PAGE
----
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Iran has started fueling its first nuclear power plant after decades of delay, amid the west countries' fears the country is seeking an atomic bomb, rather than simple electricity. Saturday's move marks a milestone in what the Islamic Republic considers its right to produce nuclear energy.
The week-long operation to load uranium fuel into the reactor at southern Iran's Busher Power Plant is the first step in starting up a facility the US once hoped to prevent, because of fears over the country's nuclear ambitions.
Over the next 10 days, 163 fuel assemblies -- equal to 80 tons of uranium -- will be moved inside the building, and then into the reactor.
It will then be at least another month before the 1,000-megawatt light-water reactor is pumping electricity to Iranian cities.
The nation's leaders deny any intentions to develop nuclear weapons, saying they only want to generate power with the network of nuclear plants they plan to build.
Manouchehr Mottaki, Iranian Foreign Minister said "We would like to produce our required nuclear fuel by ourselves, to meet our own requirements, and also because of the fact that, as a member of the Non-Proliferation Treaty, it is our right to produce fuel. Even in the future, if we do not need the fuel ourselves, we can give it to those who require it through a fuel bank."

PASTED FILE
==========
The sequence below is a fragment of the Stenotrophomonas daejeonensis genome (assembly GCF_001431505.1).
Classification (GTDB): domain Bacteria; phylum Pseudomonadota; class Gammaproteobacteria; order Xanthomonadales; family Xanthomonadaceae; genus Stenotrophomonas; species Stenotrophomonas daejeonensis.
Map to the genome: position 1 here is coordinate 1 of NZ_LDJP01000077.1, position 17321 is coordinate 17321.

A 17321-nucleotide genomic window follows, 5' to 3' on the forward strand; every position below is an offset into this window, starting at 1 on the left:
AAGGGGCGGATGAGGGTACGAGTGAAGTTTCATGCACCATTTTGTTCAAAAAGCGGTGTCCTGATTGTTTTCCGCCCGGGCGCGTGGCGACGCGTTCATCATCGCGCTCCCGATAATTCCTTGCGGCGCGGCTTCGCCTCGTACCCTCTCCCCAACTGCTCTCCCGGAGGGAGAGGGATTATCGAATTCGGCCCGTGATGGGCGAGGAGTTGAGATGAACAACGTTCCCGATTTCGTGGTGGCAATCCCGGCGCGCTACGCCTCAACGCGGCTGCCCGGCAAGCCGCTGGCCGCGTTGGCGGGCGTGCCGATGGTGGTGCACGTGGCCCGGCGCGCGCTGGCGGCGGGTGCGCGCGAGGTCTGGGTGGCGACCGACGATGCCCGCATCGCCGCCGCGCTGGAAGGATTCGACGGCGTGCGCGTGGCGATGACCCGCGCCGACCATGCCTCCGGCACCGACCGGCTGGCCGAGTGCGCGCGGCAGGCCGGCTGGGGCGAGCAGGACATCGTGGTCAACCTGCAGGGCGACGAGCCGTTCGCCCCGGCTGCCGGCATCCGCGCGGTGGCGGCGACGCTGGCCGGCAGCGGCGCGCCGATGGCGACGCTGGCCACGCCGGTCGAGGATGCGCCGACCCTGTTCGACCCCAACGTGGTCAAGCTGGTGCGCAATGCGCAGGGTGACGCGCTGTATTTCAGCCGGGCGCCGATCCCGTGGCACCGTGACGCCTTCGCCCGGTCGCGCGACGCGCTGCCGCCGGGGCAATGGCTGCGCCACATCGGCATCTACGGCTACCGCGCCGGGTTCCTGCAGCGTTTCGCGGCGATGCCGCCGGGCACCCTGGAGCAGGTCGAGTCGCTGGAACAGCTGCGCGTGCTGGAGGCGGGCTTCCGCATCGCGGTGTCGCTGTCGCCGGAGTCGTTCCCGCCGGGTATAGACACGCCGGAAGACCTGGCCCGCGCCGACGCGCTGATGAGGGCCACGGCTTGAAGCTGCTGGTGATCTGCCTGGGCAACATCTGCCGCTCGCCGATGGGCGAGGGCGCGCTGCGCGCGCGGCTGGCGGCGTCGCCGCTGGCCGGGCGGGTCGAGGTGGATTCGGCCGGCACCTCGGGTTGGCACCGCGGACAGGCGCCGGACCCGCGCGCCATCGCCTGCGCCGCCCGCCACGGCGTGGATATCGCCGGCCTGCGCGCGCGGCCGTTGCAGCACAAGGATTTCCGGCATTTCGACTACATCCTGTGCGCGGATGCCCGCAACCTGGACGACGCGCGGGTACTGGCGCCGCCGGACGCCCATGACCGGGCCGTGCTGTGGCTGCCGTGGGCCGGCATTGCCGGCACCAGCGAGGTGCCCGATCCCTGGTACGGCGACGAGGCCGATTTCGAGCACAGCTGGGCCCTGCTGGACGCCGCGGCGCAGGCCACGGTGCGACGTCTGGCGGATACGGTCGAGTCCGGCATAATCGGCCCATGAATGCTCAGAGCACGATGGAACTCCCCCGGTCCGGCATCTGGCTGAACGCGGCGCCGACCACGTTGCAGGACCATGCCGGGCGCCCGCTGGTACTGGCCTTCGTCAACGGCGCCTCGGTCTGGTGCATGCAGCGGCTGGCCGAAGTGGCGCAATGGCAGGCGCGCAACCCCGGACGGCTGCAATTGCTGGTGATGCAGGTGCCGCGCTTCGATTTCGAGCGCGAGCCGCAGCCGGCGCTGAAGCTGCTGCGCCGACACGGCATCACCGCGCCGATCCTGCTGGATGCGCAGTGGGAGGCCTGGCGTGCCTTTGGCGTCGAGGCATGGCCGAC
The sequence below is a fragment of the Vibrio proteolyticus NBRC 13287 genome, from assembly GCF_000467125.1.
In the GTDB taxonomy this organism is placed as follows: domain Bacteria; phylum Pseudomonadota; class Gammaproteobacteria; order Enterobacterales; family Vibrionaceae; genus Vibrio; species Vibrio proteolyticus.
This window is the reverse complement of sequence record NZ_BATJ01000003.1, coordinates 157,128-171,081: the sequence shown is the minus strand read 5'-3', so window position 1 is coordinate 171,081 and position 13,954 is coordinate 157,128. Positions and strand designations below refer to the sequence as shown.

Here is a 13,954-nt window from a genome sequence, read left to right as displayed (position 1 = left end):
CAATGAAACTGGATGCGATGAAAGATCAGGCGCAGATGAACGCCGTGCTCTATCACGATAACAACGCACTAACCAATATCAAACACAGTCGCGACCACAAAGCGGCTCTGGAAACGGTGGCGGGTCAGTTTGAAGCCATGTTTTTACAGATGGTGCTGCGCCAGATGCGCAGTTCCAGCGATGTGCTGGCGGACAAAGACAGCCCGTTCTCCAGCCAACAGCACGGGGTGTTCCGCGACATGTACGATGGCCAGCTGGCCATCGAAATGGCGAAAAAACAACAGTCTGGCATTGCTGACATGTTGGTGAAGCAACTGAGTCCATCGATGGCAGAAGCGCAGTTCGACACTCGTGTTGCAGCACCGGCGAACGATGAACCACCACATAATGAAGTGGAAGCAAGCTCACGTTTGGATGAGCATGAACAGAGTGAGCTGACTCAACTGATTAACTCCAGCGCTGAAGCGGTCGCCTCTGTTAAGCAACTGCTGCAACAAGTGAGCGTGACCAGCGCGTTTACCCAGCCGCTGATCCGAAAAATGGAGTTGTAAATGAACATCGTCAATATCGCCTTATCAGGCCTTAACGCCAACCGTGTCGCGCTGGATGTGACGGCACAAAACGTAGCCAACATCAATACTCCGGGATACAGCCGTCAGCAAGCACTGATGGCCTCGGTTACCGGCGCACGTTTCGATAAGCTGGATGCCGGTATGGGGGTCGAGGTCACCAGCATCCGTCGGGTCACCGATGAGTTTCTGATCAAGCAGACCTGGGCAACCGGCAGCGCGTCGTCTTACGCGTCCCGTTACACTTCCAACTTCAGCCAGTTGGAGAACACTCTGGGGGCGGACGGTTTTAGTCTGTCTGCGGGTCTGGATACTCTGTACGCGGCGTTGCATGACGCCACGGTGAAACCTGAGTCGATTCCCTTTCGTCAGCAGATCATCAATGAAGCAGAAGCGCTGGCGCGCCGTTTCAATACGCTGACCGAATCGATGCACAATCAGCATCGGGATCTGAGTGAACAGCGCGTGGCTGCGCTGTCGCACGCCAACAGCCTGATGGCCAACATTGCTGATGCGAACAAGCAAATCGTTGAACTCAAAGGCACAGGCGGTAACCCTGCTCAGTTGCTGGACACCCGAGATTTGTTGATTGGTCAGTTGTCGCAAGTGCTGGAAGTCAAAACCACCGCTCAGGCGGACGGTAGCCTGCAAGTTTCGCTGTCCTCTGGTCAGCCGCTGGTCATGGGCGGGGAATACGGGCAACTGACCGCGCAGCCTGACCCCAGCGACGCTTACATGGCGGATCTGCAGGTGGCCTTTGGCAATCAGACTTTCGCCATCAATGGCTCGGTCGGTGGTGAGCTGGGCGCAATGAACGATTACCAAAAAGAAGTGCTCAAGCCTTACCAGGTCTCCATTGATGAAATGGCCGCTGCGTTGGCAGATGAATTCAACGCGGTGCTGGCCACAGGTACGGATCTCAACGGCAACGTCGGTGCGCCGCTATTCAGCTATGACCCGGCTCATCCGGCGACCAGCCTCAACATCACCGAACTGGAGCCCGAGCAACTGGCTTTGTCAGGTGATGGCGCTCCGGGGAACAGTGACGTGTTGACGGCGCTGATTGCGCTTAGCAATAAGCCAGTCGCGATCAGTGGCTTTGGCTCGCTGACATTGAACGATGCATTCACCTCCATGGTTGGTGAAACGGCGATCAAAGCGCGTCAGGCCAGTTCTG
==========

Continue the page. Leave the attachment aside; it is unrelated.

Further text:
Russia, which helped Iran finish building the plant, has pledged to safeguard the site, and prevent spent nuclear fuel from being shifted to a possible weapons program.
After years of delaying its completion, Moscow says it believes the Bushehr project is essential for persuading Tehran to cooperate with international efforts to ensure it doesn't develop atomic bomb.
Sergei Kiriyenko, Director of Rosatom Nuclear Energy State Corporation said "In our opinion it is important to work in the framework of the law -- and reach peaceful conclusions. Russia has always stuck to its promises -- both regarding bilateral relations, and its assistance in the Bushehr project."
The Bushehr Power Plant is not considered a proliferation risk because the terms of the deal commit the Iranians to allowing the Russians to retrieve all used reactor fuel for reprocessing.
Iran has also said International Atomic Energy Agency experts will be able to verify that none of the fresh fuel or waste is diverted.
Of greater concern to the West, however, are Iran's stated plans to build 10 new uranium enrichment sites inside protected mountain strongholds.